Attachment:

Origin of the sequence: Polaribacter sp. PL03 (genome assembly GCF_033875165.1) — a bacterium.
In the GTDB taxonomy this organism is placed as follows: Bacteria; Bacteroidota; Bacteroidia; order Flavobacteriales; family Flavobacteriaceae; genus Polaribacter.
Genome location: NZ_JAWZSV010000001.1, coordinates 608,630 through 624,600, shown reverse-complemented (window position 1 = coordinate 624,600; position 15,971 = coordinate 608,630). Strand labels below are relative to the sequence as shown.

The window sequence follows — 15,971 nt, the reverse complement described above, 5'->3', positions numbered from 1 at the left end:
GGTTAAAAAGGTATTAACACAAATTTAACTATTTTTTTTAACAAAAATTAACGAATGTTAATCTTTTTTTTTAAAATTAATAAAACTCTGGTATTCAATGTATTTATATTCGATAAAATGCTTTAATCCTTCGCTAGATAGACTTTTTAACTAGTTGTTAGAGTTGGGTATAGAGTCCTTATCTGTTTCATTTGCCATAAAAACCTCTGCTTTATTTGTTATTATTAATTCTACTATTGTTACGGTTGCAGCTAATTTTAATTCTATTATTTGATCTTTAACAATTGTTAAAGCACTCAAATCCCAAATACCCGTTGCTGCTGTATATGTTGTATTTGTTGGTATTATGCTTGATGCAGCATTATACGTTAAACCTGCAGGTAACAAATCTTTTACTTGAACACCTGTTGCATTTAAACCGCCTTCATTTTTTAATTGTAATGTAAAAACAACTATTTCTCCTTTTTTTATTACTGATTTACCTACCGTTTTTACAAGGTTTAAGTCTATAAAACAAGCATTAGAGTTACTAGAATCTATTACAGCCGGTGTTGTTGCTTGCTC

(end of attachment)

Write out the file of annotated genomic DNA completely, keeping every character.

Origin of the sequence: Polaribacter sp. PL03 (genome assembly GCF_033875165.1) — a bacterium.
In the GTDB taxonomy this organism is placed as follows: Bacteria; Bacteroidota; Bacteroidia; order Flavobacteriales; family Flavobacteriaceae; genus Polaribacter.
Genome location: NZ_JAWZSV010000001.1, coordinates 608,630 through 624,600, shown reverse-complemented (window position 1 = coordinate 624,600; position 15,971 = coordinate 608,630). Strand labels below are relative to the sequence as shown.

The window sequence follows — 15,971 nt, the reverse complement described above, 5'->3', positions numbered from 1 at the left end:
GGTTAAAAAGGTATTAACACAAATTTAACTATTTTTTTTAACAAAAATTAACGAATGTTAATCTTTTTTTTTAAAATTAATAAAACTCTGGTATTCAATGTATTTATATTCGATAAAATGCTTTAATCCTTCGCTAGATAGACTTTTTAACTAGTTGTTAGAGTTGGGTATAGAGTCCTTATCTGTTTCATTTGCCATAAAAACCTCTGCTTTATTTGTTATTATTAATTCTACTATTGTTACGGTTGCAGCTAATTTTAATTCTATTATTTGATCTTTAACAATTGTTAAAGCACTCAAATCCCAAATACCCGTTGCTGCTGTATATGTTGTATTTGTTGGTATTATGCTTGATGCAGCATTATACGTTAAACCTGCAGGTAACAAATCTTTTACTTGAACACCTGTTGCATTTAAACCGCCTTCATTTTTTAATTGTAATGTAAAAACAACTATTTCTCCTTTTTTTATTACTGATTTACCTACCGTTTTTACAAGGTTTAAGTCTATAAAACAAGCATTAGAGTTACTAGAATCTATTACAGCCGGTGTTGTTGCTTGCTC